I'm a bit cautious about these sites after my bad experience with iTunes. All I wanted to do was look at their catalogue to see if they were worth signing up to. However, to do that you first had to run their PC client. Only when I'd downloaded it, installed it, and started it up did I get told that iTunes wasn't yet available in the UK! (Yes, this was a while ago.) Like they couldn't have told me that to begin with? Spotify, however, is extremely quick to get going. My only complaint is that they ask for your date of birth. Why? A lot of banks and the like also use that particular piece of information for their security checks, so I don't like giving it out for no good reason.
So on to the Spotify experience. Well, the program is very fast, and downloads start almost instantaneously. Both these are unfamiliar experiences to a Napster user: napster.exe is a horribly slow program, that frequently hogs my CPU even when I'm not listening to anything. In terms of music availabity, Napster seems to have many more tracks that Spotify doesn't than the other way round. Why this is baffles me: you'd think that all the music labels that were prepared to let their music be downloaded would sign deals with the same download services. Anyway, the bottom line is that there are enough albums that I'd lose by moving to Spotify to keep me from leaving Napster. For the moment.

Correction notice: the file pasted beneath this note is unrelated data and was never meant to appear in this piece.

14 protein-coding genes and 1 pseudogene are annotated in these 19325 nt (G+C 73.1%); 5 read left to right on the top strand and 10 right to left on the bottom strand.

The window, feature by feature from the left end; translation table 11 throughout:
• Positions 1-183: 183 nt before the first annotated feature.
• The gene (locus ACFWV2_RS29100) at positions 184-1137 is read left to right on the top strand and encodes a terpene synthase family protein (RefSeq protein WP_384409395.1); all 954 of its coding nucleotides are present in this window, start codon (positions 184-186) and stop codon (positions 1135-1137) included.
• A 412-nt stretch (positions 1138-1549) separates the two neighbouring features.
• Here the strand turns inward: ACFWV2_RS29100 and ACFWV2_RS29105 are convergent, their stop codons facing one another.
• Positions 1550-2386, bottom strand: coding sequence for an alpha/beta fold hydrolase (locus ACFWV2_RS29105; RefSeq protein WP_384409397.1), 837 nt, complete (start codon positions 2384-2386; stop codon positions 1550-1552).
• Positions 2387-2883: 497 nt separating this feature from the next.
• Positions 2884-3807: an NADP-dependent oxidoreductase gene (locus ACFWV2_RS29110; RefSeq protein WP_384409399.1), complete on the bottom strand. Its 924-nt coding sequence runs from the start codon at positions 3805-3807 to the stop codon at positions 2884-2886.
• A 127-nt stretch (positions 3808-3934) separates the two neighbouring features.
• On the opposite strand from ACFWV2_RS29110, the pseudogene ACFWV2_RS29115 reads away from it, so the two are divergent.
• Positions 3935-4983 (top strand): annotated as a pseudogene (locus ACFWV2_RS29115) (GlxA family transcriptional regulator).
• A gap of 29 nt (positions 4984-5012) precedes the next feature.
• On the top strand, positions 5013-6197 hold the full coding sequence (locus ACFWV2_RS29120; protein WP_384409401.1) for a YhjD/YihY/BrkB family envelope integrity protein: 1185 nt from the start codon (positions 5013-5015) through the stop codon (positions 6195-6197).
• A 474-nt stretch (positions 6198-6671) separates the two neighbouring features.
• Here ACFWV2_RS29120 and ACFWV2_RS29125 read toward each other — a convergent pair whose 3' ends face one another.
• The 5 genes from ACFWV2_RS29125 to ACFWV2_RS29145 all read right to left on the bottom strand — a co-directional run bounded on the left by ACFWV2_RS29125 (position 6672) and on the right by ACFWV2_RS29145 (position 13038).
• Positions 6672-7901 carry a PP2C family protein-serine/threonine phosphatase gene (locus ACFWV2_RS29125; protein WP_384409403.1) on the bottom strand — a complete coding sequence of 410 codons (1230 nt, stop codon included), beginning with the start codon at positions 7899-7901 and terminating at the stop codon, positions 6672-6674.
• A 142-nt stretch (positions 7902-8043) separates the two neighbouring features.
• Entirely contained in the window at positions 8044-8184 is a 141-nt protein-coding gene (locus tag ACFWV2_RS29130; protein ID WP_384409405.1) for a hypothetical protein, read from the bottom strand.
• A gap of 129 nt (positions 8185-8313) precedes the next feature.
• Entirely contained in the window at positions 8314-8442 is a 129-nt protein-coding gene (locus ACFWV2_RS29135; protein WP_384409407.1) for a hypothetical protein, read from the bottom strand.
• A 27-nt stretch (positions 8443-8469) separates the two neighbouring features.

On the other hand, Spotify's basic service is, as I've mentioned, free, so there's nothing to stop me from using it as a supplementary service. I say 'free': there are adverts, which initially were about twice an hour, but seem to be picking up in frequency the more I listen. I guess they're aiming to be unobtrusive to start with while they're getting you hooked, before picking up in intensity in the hope of so annoying you that you sign up for the premium service. Apart from that though, the service is generally pleasant.
There are a few annoyances I've encountered.
- Spotify can't spot your existing music libraries. Napster, on the other hand, will quite happily integrate your ripped CDs (not surprising, as it uses Windows Media Player under the cover).
- The queueing mechanism in Spotify is highly unintuitive. Gary Fleming has provided a very good summary of its vagaries here, but suffice it to say that, if you queue up three albums in quick order, you'll get to listen to the first track of the first album, followed by all of the third album, followed by the second album, followed by the rest of the first. It gets worse: if you search for all the music of a particular artist and then queue up one of their albums, you effectively queue up all their music below that album in the search results as well.
- Spotify won't let me play music on my mobile phone; Napster will.
- If I close Spotify by clicking on the top right X icon, Spotify disappears, but the music continues to play.
In summary, Spotify seems highly promising. It's faster than Napster, and, if you listen to your music on more than one machine, it's more convenient than Napster, which stores music tracks on the hard drive (you can just stream them, but that's much slower than Spotify). Spotify is available on MacOS X too, which Napster isn't. If it can just catch up in size with its catalogue and go mobile, I can see myself spending the £10 a month they ask for the ad-free service and kissing Napster goodbye.